Siege of Saigon, 1859

Contemporary painting of the capture of Siagon. Original by Antoine Léon Morel-Fatio in the collection of the Musée national de la Marine, Paris.

Location Saigon, Vietnam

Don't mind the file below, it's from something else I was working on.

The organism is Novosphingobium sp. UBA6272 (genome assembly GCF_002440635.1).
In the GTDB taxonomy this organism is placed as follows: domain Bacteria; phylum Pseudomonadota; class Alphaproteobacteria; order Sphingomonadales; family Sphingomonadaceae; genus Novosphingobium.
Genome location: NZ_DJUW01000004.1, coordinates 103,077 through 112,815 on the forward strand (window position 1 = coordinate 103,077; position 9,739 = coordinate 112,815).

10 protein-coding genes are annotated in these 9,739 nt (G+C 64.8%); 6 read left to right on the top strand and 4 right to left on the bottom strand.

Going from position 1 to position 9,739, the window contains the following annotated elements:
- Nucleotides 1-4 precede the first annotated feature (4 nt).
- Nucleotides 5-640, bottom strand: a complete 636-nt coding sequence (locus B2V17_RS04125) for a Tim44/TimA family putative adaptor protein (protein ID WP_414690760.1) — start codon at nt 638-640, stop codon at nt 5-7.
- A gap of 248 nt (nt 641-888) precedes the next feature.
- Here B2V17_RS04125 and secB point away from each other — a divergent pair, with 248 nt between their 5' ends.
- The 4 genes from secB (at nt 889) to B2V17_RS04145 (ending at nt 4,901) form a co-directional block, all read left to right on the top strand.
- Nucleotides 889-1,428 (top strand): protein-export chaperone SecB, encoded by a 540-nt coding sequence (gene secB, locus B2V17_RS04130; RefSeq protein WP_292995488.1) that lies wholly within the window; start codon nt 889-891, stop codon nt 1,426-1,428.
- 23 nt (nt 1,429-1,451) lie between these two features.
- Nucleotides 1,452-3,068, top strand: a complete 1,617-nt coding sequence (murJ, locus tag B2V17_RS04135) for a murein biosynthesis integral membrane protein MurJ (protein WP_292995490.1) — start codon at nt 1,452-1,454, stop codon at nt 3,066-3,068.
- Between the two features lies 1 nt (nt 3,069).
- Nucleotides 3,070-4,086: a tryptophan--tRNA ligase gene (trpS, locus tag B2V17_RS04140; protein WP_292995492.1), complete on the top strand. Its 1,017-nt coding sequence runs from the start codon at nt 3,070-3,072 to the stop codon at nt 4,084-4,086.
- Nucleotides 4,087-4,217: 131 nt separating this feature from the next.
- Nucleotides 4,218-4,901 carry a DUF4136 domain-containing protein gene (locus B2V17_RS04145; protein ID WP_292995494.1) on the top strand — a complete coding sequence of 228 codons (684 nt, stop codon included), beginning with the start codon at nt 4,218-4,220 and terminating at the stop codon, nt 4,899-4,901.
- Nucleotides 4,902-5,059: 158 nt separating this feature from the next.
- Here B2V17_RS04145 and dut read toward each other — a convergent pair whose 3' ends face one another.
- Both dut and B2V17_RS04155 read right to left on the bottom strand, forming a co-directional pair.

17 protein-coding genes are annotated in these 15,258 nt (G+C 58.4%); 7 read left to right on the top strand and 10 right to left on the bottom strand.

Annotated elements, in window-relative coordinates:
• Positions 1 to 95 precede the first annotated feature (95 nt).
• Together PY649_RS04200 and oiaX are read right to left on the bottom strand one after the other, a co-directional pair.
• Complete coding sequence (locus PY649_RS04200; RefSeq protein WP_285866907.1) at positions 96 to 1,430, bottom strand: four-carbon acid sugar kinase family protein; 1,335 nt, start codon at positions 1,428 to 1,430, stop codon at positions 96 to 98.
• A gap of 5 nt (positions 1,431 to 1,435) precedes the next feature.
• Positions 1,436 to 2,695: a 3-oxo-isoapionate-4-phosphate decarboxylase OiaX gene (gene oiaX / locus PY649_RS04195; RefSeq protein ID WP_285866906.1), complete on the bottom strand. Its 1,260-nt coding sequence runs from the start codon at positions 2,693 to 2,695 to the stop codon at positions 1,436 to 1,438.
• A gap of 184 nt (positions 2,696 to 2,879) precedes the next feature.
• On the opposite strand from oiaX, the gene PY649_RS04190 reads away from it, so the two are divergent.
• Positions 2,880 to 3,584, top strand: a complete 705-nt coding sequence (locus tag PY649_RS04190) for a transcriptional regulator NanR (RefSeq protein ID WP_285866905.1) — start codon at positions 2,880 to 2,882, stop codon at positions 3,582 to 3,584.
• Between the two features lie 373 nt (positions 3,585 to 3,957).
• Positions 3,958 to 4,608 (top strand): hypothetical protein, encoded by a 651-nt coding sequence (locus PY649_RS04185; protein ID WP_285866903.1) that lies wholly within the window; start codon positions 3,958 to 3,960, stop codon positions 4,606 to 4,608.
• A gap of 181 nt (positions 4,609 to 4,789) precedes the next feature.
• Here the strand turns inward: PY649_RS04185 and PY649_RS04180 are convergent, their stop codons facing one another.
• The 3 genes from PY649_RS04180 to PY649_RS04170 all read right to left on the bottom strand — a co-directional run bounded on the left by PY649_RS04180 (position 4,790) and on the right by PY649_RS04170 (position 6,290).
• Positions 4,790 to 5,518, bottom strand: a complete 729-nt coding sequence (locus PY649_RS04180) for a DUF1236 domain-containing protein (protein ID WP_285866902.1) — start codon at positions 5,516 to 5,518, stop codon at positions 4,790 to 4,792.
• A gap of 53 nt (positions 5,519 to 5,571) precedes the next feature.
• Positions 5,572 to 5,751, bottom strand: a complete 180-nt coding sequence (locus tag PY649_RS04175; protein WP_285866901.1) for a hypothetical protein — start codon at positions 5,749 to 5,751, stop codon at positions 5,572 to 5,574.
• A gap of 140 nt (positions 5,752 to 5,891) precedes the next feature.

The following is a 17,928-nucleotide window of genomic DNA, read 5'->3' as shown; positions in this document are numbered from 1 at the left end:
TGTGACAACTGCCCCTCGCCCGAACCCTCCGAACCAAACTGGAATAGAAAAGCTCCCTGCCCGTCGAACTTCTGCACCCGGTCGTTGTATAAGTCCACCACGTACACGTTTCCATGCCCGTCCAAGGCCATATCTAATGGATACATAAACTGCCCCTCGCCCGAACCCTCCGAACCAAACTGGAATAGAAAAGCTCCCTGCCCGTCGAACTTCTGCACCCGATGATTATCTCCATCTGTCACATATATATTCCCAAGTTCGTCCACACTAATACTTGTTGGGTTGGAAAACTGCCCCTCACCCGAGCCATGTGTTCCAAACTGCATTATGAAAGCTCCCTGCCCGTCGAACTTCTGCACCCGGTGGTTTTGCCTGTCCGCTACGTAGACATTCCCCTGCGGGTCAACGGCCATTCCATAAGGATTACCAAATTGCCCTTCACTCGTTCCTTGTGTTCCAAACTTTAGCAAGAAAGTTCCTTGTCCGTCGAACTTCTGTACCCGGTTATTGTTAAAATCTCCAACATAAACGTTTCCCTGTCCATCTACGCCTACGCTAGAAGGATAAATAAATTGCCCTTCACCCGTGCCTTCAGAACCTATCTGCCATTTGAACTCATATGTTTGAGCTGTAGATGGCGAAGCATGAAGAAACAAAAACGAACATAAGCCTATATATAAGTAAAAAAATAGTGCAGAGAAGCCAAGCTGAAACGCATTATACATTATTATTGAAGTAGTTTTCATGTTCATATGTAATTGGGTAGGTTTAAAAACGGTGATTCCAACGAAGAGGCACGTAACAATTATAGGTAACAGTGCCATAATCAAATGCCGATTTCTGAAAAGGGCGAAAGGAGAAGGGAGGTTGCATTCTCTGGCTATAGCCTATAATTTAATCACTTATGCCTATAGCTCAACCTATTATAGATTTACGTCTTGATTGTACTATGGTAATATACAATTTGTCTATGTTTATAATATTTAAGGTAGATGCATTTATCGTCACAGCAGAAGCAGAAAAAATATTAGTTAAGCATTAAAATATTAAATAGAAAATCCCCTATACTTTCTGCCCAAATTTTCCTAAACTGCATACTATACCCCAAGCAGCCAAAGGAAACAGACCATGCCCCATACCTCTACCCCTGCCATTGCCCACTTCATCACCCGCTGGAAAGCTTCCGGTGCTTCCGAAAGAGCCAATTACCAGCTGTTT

In early 1859, the French and Spanish were in the midst of a joint punitive expedition against Vietnam, for the persecution and murder of Catholic mercenaries. Saigon being a major production center of food, the decision was made to take the city in January, 1859. Admiral Charles Rigault de Genouilly departed for Saigon on 2 February, with a small flotilla. Three companies of French Marines, and two of Spanish Infantry, were carried aboard two corvettes, three gunboats, a dispatch vessel, and three transports. Four supply ships joined on 9 February, and the force destroyed the forts at Vũng Tàu (Cape Saint-Jacques) before proceeding upriver the next day. The transports were left at Vũng Tàu, and the remaining ships moved slowly towards Saigon. Speed was limited, due to the Europeans not knowing the rivers well, and the move to Saigon took five days. Progress was further slowed by six forts, which the allied force took the time to silence and destroy. The gunboats Avalanche and Dragonne were hit seven and three times, respectively, during the fighting. On the night of the 15th, commandos destroyed a barrage of small boats blocking the way to the city. The next morning, the ships anchored off the forts defending Saigon and opened fire. The forts were taken by the Spanish by 8 a.m. The next day, 17 February, the joint Franco-Spanish force assaulted the citadel of Saigon, and, despite a strong Vietnamese counterattack, secured it by 10 a.m. The citadel was destroyed, and a small garrison was left at one of the repaired forts, setting the stage for a Vietnamese counter siege that would last for two years.